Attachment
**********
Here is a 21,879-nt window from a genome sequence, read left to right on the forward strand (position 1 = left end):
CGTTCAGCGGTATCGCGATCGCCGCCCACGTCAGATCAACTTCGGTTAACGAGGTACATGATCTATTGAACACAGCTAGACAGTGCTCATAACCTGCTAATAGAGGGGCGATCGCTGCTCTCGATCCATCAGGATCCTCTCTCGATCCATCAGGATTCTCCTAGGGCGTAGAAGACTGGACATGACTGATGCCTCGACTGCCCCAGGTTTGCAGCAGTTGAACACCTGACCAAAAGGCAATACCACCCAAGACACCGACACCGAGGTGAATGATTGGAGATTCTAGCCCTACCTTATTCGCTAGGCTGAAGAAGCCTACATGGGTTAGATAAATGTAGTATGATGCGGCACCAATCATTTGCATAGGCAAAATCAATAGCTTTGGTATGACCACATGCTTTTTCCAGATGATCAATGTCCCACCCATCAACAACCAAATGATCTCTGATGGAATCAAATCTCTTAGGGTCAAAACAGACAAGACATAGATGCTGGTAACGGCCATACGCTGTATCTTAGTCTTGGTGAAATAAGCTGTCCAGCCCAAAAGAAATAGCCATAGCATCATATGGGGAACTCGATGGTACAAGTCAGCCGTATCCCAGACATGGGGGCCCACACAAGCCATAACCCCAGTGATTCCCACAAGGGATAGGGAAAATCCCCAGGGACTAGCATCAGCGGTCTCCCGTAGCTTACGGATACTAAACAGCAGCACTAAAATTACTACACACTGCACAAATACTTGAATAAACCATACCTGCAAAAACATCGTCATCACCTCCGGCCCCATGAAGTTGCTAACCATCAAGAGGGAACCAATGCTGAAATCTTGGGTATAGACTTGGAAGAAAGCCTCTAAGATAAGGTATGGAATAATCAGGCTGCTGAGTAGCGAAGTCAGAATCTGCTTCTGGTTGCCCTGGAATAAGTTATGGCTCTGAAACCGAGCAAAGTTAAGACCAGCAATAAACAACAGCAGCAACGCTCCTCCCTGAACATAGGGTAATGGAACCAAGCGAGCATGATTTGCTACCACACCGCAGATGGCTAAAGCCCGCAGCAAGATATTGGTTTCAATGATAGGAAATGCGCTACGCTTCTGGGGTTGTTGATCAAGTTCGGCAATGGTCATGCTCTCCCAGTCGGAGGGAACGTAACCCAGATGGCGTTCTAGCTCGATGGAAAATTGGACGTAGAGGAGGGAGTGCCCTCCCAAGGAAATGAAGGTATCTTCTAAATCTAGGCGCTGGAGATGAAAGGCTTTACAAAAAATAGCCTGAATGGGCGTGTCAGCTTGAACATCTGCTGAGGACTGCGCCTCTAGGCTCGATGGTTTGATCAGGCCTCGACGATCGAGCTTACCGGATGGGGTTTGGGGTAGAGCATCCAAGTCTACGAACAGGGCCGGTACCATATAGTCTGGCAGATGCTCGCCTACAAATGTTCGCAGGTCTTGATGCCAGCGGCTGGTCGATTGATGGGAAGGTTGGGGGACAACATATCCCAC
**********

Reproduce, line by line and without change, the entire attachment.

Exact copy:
Here is a 21,879-nt window from a genome sequence, read left to right on the forward strand (position 1 = left end):
CGTTCAGCGGTATCGCGATCGCCGCCCACGTCAGATCAACTTCGGTTAACGAGGTACATGATCTATTGAACACAGCTAGACAGTGCTCATAACCTGCTAATAGAGGGGCGATCGCTGCTCTCGATCCATCAGGATCCTCTCTCGATCCATCAGGATTCTCCTAGGGCGTAGAAGACTGGACATGACTGATGCCTCGACTGCCCCAGGTTTGCAGCAGTTGAACACCTGACCAAAAGGCAATACCACCCAAGACACCGACACCGAGGTGAATGATTGGAGATTCTAGCCCTACCTTATTCGCTAGGCTGAAGAAGCCTACATGGGTTAGATAAATGTAGTATGATGCGGCACCAATCATTTGCATAGGCAAAATCAATAGCTTTGGTATGACCACATGCTTTTTCCAGATGATCAATGTCCCACCCATCAACAACCAAATGATCTCTGATGGAATCAAATCTCTTAGGGTCAAAACAGACAAGACATAGATGCTGGTAACGGCCATACGCTGTATCTTAGTCTTGGTGAAATAAGCTGTCCAGCCCAAAAGAAATAGCCATAGCATCATATGGGGAACTCGATGGTACAAGTCAGCCGTATCCCAGACATGGGGGCCCACACAAGCCATAACCCCAGTGATTCCCACAAGGGATAGGGAAAATCCCCAGGGACTAGCATCAGCGGTCTCCCGTAGCTTACGGATACTAAACAGCAGCACTAAAATTACTACACACTGCACAAATACTTGAATAAACCATACCTGCAAAAACATCGTCATCACCTCCGGCCCCATGAAGTTGCTAACCATCAAGAGGGAACCAATGCTGAAATCTTGGGTATAGACTTGGAAGAAAGCCTCTAAGATAAGGTATGGAATAATCAGGCTGCTGAGTAGCGAAGTCAGAATCTGCTTCTGGTTGCCCTGGAATAAGTTATGGCTCTGAAACCGAGCAAAGTTAAGACCAGCAATAAACAACAGCAGCAACGCTCCTCCCTGAACATAGGGTAATGGAACCAAGCGAGCATGATTTGCTACCACACCGCAGATGGCTAAAGCCCGCAGCAAGATATTGGTTTCAATGATAGGAAATGCGCTACGCTTCTGGGGTTGTTGATCAAGTTCGGCAATGGTCATGCTCTCCCAGTCGGAGGGAACGTAACCCAGATGGCGTTCTAGCTCGATGGAAAATTGGACGTAGAGGAGGGAGTGCCCTCCCAAGGAAATGAAGGTATCTTCTAAATCTAGGCGCTGGAGATGAAAGGCTTTACAAAAAATAGCCTGAATGGGCGTGTCAGCTTGAACATCTGCTGAGGACTGCGCCTCTAGGCTCGATGGTTTGATCAGGCCTCGACGATCGAGCTTACCGGATGGGGTTTGGGGTAGAGCATCCAAGTCTACGAACAGGGCCGGTACCATATAGTCTGGCAGATGCTCGCCTACAAATGTTCGCAGGTCTTGATGCCAGCGGCTGGTCGATTGATGGGAAGGTTGGGGGACAACATATCCCAC